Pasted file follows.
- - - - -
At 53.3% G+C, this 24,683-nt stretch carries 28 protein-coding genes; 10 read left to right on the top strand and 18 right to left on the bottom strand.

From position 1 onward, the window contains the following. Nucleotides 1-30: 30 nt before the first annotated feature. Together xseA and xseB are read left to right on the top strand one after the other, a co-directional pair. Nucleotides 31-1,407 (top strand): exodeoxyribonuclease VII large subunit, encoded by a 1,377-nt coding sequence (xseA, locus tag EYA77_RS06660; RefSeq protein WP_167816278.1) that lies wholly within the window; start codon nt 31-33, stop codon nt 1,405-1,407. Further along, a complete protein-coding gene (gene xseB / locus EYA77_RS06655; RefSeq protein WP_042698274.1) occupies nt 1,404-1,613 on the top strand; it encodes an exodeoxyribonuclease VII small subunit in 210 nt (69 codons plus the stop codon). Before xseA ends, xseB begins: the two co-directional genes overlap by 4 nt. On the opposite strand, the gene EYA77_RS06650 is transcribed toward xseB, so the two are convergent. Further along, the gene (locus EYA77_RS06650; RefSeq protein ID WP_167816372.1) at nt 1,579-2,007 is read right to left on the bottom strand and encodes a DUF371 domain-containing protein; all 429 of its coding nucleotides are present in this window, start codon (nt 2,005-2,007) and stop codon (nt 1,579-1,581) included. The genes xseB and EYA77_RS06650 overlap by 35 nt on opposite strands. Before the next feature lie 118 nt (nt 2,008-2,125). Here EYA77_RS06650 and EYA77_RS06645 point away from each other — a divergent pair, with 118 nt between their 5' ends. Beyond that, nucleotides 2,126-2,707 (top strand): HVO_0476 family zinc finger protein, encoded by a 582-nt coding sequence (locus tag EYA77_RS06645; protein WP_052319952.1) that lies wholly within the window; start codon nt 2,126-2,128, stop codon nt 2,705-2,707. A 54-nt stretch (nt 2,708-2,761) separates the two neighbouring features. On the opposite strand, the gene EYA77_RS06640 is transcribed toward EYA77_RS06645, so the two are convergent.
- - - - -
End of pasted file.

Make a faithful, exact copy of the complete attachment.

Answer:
At 53.3% G+C, this 24,683-nt stretch carries 28 protein-coding genes; 10 read left to right on the top strand and 18 right to left on the bottom strand.

From position 1 onward, the window contains the following. Nucleotides 1-30: 30 nt before the first annotated feature. Together xseA and xseB are read left to right on the top strand one after the other, a co-directional pair. Nucleotides 31-1,407 (top strand): exodeoxyribonuclease VII large subunit, encoded by a 1,377-nt coding sequence (xseA, locus tag EYA77_RS06660; RefSeq protein WP_167816278.1) that lies wholly within the window; start codon nt 31-33, stop codon nt 1,405-1,407. Further along, a complete protein-coding gene (gene xseB / locus EYA77_RS06655; RefSeq protein WP_042698274.1) occupies nt 1,404-1,613 on the top strand; it encodes an exodeoxyribonuclease VII small subunit in 210 nt (69 codons plus the stop codon). Before xseA ends, xseB begins: the two co-directional genes overlap by 4 nt. On the opposite strand, the gene EYA77_RS06650 is transcribed toward xseB, so the two are convergent. Further along, the gene (locus EYA77_RS06650; RefSeq protein ID WP_167816372.1) at nt 1,579-2,007 is read right to left on the bottom strand and encodes a DUF371 domain-containing protein; all 429 of its coding nucleotides are present in this window, start codon (nt 2,005-2,007) and stop codon (nt 1,579-1,581) included. The genes xseB and EYA77_RS06650 overlap by 35 nt on opposite strands. Before the next feature lie 118 nt (nt 2,008-2,125). Here EYA77_RS06650 and EYA77_RS06645 point away from each other — a divergent pair, with 118 nt between their 5' ends. Beyond that, nucleotides 2,126-2,707 (top strand): HVO_0476 family zinc finger protein, encoded by a 582-nt coding sequence (locus tag EYA77_RS06645; protein WP_052319952.1) that lies wholly within the window; start codon nt 2,126-2,128, stop codon nt 2,705-2,707. A 54-nt stretch (nt 2,708-2,761) separates the two neighbouring features. On the opposite strand, the gene EYA77_RS06640 is transcribed toward EYA77_RS06645, so the two are convergent.